I tried linking an article from The New York Times “Evangelical leader threatens to use his political muscle against some democrats,” and the hyperlink didn’t take. Still have a few related-to-my-computer-problems to work out.
James Dobson, founder of Focus on the Family, says that there will be “a battle of enormous proportions from ‘sea to shining sea,’ if President Bush fails to appoint ‘strict constructionist” jurists or if Democrats filibuster to block Conservative nominations.'”
Understand something. I don’t hate Christians or people of any religion. What I hate are people who try to put their views onto me.
Nowhere in the Constitution does it say that this is a Christian country. I keep on saying that because many people seem to think that it does say that. I will keep on saying that until the day I die, or people understand, or I’m silenced by people who don’t believe in the concepts the United States of America was founded upon.
Our country was founded upon the principles of freedom. Religion is one very big freedom. Let’s take the old creche in front of the courthouse argument. Personally I couldn’t care less, let people display their religious symbols. But then Jews would have to be allowed to put up Menorah’s or Stars of David’s, and Muslims would have to be allowed and so on, even if no non-Christian asks because:
Separation of church and state is specifically spelled out in the The First Amendment to The Bill of Rights. The Second Amendment guarantees the right to bear arms. I hate guns, but it’s a Constitutional right and therefore….Though I can understand people will argue that the Constitution can be amended.
The problem with that argument, that even I who has absolutely no understanding of logic–in the LSAT way, is that the Constitution is amended to further freedoms not to take them away.
What has always separated us from other countries is our Constitution. Yes it’s based on the British Magna Carta but it goes much further. We are the country of last resort. We’re the country people have traditionally wanted to come to in order to seek freedom and riches.
We’re the country that guarantees the pursuit of happiness.
What other country has ever said in the document declaring us to be independent: “the pursuit of happiness?” That’s an amazing phrase. It’s telling us to seek enjoyment of life. What other country has ever included that in its Declaration of Independence. What other country has ever had a Declaration of Independence?
Don’t you get it? We were the first country in the history of the modern world to guarantee a person rights. “Certain unalienable rights…Among these are life, Liberty and the pursuit of happiness.” “Among these,” I assume and know, means these rights are just the beginning.
Yet the far right (and I include ultra Orthodox Jews in that) basically wants to amend the Constitution to make it suit their agenda. Shouldn’t “strict constructionists” want to keep separation of church and state if they’re talking about the Constitution? If they’re talking about The New Testament please let me know because I don’t live in a country where that is the official Bible.
I’ve testified in court about five times, several times as an expert witness. Only once was I given a New Testament and asked to swear to it. (Usually there was a Bible with both the Old and New Testaments, that I didn’t have to touch.) I felt strange; I also felt a little giddy.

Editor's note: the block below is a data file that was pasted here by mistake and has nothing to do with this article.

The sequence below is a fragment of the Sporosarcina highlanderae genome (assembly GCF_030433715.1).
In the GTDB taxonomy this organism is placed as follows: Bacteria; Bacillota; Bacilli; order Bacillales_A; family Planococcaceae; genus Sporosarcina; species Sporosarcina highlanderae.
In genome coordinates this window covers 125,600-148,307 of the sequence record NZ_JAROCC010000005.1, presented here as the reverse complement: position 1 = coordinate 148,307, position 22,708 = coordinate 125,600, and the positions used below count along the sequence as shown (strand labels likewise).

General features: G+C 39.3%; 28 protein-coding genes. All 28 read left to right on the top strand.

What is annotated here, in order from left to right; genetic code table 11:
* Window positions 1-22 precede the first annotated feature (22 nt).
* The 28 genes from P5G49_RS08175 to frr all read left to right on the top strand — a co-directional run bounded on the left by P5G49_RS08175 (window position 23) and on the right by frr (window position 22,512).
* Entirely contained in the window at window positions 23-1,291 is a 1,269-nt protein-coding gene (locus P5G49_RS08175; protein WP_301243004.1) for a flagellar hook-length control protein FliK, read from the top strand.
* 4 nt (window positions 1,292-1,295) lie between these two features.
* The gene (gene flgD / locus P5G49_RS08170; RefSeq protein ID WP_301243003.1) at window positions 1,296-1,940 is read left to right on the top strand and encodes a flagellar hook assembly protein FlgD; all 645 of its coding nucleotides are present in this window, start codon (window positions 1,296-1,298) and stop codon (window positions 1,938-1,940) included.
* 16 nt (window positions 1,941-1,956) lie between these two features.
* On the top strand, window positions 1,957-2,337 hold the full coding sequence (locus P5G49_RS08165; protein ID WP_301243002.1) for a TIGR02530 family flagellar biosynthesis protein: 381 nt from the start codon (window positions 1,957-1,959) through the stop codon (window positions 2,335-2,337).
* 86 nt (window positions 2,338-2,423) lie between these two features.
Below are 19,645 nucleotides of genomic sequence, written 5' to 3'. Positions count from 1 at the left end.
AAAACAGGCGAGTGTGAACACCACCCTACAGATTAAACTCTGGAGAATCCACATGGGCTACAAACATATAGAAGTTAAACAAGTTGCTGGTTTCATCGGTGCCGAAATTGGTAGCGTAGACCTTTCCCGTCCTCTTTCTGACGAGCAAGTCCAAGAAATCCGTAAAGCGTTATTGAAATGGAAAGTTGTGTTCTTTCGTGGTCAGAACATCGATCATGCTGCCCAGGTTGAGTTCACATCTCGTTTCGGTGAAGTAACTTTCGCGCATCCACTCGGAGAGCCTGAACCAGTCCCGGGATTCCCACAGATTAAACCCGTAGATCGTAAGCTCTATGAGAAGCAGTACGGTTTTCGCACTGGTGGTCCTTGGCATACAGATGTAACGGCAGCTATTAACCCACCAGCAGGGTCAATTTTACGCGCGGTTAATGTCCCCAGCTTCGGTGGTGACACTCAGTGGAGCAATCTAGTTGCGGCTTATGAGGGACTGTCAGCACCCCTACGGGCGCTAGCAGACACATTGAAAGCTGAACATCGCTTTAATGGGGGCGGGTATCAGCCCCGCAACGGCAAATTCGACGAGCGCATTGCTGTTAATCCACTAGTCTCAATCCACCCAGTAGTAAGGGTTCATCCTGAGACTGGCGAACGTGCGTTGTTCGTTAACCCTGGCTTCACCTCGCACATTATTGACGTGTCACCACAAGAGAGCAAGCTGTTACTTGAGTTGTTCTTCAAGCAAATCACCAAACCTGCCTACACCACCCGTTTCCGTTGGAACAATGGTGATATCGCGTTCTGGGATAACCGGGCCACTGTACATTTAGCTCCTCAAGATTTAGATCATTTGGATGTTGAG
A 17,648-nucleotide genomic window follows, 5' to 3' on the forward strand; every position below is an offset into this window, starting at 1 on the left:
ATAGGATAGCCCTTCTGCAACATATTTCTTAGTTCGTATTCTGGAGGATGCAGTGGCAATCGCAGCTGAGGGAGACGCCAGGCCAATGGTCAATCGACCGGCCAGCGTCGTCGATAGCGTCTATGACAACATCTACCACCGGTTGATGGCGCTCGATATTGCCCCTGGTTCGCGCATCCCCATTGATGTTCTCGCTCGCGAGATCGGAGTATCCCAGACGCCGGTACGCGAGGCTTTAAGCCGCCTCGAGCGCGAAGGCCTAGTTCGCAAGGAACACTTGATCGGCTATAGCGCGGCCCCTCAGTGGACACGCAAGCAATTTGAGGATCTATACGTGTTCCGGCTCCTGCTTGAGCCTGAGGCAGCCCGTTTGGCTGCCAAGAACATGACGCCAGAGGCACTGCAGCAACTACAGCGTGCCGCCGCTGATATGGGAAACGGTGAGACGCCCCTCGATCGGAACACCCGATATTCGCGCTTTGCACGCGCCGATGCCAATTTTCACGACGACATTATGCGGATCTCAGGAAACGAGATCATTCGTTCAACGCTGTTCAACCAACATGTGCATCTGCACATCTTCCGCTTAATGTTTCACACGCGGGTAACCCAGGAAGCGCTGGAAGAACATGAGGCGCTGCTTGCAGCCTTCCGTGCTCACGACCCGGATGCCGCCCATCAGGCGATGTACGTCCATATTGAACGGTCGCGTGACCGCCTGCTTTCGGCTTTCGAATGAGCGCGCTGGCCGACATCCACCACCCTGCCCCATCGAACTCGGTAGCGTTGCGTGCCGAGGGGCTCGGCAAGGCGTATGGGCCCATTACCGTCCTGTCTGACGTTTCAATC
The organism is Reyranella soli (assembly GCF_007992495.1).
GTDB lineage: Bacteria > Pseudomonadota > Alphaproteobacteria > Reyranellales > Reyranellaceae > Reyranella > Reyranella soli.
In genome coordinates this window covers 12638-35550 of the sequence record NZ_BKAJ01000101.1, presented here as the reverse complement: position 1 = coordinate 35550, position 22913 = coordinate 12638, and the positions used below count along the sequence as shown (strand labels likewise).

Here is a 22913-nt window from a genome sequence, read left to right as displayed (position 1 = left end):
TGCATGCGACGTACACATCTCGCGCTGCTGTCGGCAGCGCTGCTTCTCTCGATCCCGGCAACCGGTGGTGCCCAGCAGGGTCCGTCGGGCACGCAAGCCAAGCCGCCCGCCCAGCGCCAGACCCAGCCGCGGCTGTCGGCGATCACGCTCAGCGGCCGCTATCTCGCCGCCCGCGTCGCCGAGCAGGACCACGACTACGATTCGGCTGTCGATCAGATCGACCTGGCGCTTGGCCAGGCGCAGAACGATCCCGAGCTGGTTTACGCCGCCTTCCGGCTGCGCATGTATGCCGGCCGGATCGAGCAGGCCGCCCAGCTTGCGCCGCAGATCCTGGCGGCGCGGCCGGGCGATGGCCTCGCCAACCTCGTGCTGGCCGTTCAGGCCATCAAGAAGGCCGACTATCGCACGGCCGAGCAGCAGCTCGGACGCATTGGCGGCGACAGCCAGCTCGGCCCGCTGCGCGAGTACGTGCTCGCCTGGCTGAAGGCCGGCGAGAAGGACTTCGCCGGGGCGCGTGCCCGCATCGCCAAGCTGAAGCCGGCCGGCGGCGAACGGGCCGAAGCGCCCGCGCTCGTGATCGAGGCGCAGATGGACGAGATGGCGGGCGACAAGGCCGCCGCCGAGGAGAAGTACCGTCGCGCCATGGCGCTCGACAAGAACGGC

Because as a Jew I’m not supposed to swear to anything, and The New Testament was after our time. I thought about how if I was religious and wanted to change the outcome of my testimony-and maybe the case I could have lied because my swearing would have meant nothing in the eyes of G-d. We’re not supposed to write out the word.
I could have asked for an Old Testament and had the word “promise” substitute for “swear,” but I knew what I was going to say, was testifying on behalf of a Catholic institution, and it wasn’t important to me. I don’t mean that the Catholic institution was unimportant to me–it was very important to my life as it employed me. I mean that the actual case I was testifying on was a proforma case that I won’t go into here.
Maybe it was more important to me than I had thought as I felt a little sick for days afterward. It felt as if I had done something illegal and/or dirty. Enough about my one personal experience swearing to a Bible not mine.
What really scares me is how people don’t want good old fashioned arguments. They just want what they know to be right–whether on the left, the right, the middle, whatever. When did arguing go out of style in this country?
When did everything become so malicious?
Think about this: the words “under God” were not added to the Pledge of allegiance until 1955, I think, the end of The McCarthy era and the middle of The Cold War. My parents talked about Joseph McCarthy a lot. I’ve read many books and have seen many movies on the era. I don’t want to go back to a time where people were encouraged to spy on their neighbors or report suspicious activities.
And for my clever remark of the year, oh yes, we’re back there again. This time, though, more of us aren’t afraid to speak our minds–on every side. That’s good.
We don’t have a Father Coughlin to listen to on the radio every Sunday night. (He was a noted 30’s anti-Semite).
But more of us are sprouting malicious sick comments every day. We have so much talent in this country; so much diversity; so many different countries converging into one. I believe that’s the true beauty of America.
Why can’t debate be somewhat civil?